You will know lots of people with foreign accents too, like Arnold Schwarzenegger, who still has a really awful German accent, but in spite of this he became a famous actor and even a governor.

2

The sound of »ä« is very close to the »a« in

bare feet

The sound is short e. g. in

das Gefälle

and long e. g. in

sägen

Unfortunately I have no rules for the cases of short / long, at least it should be true, that it's short if a double consonant follows.

2

I recommend never trying to equate the pronunciation of sounds of a language you want to learn with the pronunciation of sounds of a language you are proficient in. It is rare for two languages to have an exact mapping. More often than not, it will lead to you having a terrible accent because of how you mapped the sounds back to your original language.

It gets worse when you forget that you need to map sounds to certain other sounds and pronounce letters as you normally would. The closest example I can think of at the moment: Germans when trying to speak Finnish often map the Finnish ä to the German ä. This sound to Finnish ears sounds more like an e and can lead to dire misunderstandings.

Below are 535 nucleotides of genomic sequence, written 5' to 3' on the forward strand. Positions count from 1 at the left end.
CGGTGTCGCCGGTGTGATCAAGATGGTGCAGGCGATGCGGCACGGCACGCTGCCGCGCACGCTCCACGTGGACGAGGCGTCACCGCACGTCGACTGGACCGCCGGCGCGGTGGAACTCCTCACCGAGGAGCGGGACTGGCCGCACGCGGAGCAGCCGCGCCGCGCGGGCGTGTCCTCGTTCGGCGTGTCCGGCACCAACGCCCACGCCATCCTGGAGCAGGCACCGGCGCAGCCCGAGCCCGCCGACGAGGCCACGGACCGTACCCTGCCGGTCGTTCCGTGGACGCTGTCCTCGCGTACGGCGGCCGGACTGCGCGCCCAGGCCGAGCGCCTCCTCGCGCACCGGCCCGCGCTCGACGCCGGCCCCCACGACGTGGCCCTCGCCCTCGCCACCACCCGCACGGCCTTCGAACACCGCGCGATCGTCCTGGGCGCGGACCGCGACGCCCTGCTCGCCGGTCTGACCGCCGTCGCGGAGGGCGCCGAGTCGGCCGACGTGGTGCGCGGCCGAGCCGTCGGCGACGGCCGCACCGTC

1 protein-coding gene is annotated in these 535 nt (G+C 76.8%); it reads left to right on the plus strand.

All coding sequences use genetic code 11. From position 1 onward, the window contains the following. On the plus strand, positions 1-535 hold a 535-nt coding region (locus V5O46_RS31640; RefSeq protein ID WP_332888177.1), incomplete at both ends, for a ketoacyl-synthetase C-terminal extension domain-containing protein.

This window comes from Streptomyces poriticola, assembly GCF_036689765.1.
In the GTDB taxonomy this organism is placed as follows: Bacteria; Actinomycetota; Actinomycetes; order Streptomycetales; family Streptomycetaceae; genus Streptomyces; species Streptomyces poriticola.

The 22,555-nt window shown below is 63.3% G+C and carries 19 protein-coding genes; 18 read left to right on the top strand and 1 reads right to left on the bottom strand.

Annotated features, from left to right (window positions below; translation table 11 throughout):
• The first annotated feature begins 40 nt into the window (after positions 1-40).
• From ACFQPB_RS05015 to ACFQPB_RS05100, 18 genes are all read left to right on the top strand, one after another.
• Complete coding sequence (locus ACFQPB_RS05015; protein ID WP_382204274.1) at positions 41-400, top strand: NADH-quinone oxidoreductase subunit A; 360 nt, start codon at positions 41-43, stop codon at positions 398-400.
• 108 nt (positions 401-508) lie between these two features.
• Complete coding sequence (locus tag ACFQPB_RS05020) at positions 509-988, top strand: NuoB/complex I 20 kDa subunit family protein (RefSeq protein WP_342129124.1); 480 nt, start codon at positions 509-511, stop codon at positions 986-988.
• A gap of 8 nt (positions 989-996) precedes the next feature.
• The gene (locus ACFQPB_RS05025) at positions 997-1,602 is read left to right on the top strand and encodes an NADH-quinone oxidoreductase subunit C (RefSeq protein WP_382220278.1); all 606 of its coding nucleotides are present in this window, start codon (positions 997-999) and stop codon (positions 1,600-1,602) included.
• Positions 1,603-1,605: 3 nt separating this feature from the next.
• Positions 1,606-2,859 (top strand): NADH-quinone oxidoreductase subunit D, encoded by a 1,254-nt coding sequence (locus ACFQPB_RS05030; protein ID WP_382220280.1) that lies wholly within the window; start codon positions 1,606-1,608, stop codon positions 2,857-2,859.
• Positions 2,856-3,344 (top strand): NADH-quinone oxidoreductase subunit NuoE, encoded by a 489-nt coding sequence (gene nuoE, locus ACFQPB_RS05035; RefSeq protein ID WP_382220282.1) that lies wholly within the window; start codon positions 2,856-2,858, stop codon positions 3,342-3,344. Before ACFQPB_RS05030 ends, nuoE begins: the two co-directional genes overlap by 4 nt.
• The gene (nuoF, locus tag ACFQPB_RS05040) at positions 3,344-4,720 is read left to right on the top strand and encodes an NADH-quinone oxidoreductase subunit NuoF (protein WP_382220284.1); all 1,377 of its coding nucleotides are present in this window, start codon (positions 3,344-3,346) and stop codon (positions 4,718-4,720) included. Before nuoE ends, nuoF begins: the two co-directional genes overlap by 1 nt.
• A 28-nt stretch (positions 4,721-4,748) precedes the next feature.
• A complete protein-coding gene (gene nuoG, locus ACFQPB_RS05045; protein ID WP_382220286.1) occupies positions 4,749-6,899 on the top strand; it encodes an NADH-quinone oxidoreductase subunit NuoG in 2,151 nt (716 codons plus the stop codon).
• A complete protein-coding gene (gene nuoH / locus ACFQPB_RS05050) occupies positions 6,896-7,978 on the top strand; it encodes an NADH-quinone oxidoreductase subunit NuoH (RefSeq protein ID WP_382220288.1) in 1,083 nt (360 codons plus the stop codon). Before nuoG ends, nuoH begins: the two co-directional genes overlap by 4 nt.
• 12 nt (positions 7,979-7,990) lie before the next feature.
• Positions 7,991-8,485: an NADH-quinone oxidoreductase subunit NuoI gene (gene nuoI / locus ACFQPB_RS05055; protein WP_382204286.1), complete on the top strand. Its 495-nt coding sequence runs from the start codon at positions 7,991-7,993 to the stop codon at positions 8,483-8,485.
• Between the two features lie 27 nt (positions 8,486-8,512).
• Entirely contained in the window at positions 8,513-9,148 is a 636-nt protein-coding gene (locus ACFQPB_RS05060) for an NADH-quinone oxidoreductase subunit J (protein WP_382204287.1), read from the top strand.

My recommendation is to listen, listen and listen. Listen to sounds until your brain has become familiar with them. When you start to recognise distinctive differences, try to reproduce the sounds as you heard them. And throughout all of that never try to learn the sound of ä in fällt as being the same sound as in the English word belt (even though it is).

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    The subtlety is well apparent with the example "sägen" given below: Pronounce Sägen like Segen, it will not appear wrong. Pronounce Segen by the most distinct pronounciation of Sägen, it will probably end in a misunderstanding... – rackandboneman Aug 29 '17 at 14:20